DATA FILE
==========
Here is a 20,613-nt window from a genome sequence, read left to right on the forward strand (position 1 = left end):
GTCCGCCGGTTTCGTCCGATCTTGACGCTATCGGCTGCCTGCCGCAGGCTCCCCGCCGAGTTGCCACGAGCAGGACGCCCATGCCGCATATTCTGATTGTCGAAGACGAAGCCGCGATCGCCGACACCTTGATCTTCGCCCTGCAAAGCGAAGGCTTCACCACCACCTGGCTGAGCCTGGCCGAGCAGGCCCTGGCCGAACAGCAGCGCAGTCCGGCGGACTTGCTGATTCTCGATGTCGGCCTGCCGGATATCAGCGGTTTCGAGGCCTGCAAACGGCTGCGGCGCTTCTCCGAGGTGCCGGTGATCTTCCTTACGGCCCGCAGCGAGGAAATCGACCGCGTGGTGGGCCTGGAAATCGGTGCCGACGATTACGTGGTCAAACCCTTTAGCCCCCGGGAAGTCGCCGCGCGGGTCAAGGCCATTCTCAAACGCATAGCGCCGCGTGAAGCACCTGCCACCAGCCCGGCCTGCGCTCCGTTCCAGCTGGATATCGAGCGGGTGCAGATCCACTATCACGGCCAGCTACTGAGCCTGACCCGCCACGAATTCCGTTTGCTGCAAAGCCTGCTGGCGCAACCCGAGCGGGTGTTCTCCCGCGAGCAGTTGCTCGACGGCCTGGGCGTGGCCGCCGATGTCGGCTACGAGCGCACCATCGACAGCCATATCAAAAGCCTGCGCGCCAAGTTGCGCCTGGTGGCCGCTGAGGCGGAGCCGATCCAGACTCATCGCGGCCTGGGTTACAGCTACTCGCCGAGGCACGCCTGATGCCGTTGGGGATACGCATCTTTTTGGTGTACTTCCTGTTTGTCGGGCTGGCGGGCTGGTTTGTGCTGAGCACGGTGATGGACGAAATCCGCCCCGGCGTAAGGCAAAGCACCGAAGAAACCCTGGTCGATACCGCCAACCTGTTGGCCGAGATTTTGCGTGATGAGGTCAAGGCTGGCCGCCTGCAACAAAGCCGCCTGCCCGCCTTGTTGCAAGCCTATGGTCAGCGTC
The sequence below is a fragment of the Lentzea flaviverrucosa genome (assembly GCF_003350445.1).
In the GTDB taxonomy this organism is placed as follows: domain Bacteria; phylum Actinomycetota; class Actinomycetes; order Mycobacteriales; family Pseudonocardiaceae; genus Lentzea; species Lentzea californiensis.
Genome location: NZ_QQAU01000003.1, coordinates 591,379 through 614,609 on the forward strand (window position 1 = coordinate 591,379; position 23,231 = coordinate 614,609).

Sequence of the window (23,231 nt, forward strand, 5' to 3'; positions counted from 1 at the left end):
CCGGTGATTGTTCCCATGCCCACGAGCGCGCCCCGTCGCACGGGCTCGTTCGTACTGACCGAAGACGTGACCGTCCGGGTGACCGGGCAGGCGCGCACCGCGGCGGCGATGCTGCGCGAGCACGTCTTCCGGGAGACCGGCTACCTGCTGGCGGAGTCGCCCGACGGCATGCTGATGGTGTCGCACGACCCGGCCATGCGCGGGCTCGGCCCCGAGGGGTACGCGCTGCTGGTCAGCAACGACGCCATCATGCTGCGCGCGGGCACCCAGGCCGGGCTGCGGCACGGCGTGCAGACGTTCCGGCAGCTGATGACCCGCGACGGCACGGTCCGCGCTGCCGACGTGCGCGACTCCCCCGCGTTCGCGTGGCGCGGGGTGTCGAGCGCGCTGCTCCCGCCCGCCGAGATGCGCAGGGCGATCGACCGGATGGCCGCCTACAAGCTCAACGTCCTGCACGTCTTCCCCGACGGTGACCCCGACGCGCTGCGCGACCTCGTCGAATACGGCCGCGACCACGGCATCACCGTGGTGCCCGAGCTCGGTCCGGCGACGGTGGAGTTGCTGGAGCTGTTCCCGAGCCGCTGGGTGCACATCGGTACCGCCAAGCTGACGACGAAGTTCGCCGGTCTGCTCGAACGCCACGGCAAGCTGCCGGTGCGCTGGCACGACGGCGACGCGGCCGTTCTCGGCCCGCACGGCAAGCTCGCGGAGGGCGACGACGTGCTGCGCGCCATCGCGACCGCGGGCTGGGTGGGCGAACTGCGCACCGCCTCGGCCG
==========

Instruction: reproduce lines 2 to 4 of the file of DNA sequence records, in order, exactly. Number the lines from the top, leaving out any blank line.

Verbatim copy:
GTCCGCCGGTTTCGTCCGATCTTGACGCTATCGGCTGCCTGCCGCAGGCTCCCCGCCGAGTTGCCACGAGCAGGACGCCCATGCCGCATATTCTGATTGTCGAAGACGAAGCCGCGATCGCCGACACCTTGATCTTCGCCCTGCAAAGCGAAGGCTTCACCACCACCTGGCTGAGCCTGGCCGAGCAGGCCCTGGCCGAACAGCAGCGCAGTCCGGCGGACTTGCTGATTCTCGATGTCGGCCTGCCGGATATCAGCGGTTTCGAGGCCTGCAAACGGCTGCGGCGCTTCTCCGAGGTGCCGGTGATCTTCCTTACGGCCCGCAGCGAGGAAATCGACCGCGTGGTGGGCCTGGAAATCGGTGCCGACGATTACGTGGTCAAACCCTTTAGCCCCCGGGAAGTCGCCGCGCGGGTCAAGGCCATTCTCAAACGCATAGCGCCGCGTGAAGCACCTGCCACCAGCCCGGCCTGCGCTCCGTTCCAGCTGGATATCGAGCGGGTGCAGATCCACTATCACGGCCAGCTACTGAGCCTGACCCGCCACGAATTCCGTTTGCTGCAAAGCCTGCTGGCGCAACCCGAGCGGGTGTTCTCCCGCGAGCAGTTGCTCGACGGCCTGGGCGTGGCCGCCGATGTCGGCTACGAGCGCACCATCGACAGCCATATCAAAAGCCTGCGCGCCAAGTTGCGCCTGGTGGCCGCTGAGGCGGAGCCGATCCAGACTCATCGCGGCCTGGGTTACAGCTACTCGCCGAGGCACGCCTGATGCCGTTGGGGATACGCATCTTTTTGGTGTACTTCCTGTTTGTCGGGCTGGCGGGCTGGTTTGTGCTGAGCACGGTGATGGACGAAATCCGCCCCGGCGTAAGGCAAAGCACCGAAGAAACCCTGGTCGATACCGCCAACCTGTTGGCCGAGATTTTGCGTGATGAGGTCAAGGCTGGCCGCCTGCAACAAAGCCGCCTGCCCGCCTTGTTGCAAGCCTATGGTCAGCGTC
The sequence below is a fragment of the Lentzea flaviverrucosa genome (assembly GCF_003350445.1).
In the GTDB taxonomy this organism is placed as follows: domain Bacteria; phylum Actinomycetota; class Actinomycetes; order Mycobacteriales; family Pseudonocardiaceae; genus Lentzea; species Lentzea californiensis.